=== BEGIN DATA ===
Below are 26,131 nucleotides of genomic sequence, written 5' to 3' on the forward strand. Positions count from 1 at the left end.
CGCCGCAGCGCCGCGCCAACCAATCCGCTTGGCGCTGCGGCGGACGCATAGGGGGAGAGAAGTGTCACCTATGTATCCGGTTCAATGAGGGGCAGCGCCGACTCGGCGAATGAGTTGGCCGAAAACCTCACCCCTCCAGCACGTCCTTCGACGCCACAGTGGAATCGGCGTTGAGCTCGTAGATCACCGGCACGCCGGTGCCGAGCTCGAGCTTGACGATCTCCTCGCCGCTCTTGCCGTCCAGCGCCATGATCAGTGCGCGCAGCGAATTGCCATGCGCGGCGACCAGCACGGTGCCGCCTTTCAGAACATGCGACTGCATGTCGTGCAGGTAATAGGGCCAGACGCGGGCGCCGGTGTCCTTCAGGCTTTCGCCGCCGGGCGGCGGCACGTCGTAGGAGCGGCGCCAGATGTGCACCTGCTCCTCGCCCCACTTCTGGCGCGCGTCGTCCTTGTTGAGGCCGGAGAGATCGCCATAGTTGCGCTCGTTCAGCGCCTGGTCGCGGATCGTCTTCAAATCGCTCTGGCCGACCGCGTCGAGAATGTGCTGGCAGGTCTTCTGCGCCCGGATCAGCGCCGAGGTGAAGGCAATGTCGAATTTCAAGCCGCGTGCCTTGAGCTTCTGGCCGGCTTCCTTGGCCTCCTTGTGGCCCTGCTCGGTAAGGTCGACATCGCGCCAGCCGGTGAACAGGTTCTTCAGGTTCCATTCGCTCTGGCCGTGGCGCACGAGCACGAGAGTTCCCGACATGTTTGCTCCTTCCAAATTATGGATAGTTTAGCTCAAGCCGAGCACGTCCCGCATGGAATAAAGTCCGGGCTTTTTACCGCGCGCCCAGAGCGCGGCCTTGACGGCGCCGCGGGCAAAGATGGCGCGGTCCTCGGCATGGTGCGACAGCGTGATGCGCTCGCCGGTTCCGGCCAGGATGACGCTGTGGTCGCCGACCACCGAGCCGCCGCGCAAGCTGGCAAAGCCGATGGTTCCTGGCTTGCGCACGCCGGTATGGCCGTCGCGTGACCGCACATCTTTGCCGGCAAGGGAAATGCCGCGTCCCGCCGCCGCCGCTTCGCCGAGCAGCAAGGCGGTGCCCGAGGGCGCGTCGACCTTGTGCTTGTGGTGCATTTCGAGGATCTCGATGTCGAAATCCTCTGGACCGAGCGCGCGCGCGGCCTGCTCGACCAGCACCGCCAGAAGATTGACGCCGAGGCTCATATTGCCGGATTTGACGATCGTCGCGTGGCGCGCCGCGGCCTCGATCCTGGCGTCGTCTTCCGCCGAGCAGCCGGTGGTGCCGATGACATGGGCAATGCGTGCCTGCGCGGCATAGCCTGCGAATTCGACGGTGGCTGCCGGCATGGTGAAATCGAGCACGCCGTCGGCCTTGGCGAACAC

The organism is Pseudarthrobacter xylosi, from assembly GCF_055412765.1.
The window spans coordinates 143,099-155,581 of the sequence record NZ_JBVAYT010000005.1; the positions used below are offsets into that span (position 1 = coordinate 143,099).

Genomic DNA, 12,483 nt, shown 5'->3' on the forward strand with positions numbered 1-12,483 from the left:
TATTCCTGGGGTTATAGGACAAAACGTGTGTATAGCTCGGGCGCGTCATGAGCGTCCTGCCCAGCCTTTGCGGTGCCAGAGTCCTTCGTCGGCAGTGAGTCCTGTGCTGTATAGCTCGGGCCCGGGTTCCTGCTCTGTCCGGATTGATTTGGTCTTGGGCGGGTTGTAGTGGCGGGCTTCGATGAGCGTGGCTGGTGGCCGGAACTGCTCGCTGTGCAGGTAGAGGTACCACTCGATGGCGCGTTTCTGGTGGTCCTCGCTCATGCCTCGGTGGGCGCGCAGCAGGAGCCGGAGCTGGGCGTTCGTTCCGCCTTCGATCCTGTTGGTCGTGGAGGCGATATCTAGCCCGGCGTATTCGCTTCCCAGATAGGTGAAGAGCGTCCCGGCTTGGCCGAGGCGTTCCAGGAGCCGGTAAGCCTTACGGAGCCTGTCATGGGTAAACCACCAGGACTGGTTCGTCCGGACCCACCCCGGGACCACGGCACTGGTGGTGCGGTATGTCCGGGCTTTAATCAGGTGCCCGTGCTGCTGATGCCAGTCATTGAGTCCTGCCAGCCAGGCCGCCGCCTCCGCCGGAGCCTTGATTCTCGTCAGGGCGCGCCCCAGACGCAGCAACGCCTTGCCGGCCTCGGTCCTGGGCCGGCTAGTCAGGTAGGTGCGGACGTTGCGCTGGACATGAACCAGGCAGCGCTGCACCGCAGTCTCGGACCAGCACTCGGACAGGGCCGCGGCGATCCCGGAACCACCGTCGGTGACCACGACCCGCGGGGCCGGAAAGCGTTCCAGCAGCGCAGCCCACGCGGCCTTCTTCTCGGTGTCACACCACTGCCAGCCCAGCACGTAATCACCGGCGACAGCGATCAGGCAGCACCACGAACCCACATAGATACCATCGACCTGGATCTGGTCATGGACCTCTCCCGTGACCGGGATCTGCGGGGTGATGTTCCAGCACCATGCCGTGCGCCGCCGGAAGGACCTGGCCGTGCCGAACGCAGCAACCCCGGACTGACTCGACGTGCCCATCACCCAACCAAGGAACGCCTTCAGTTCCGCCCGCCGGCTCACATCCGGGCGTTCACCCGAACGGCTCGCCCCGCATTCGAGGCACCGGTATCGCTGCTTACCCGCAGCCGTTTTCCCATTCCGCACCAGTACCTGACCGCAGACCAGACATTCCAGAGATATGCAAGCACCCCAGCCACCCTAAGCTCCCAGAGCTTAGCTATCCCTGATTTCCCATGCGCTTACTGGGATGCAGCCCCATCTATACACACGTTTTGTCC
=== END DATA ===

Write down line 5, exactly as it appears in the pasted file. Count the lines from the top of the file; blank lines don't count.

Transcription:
Genomic DNA, 12,483 nt, shown 5'->3' on the forward strand with positions numbered 1-12,483 from the left: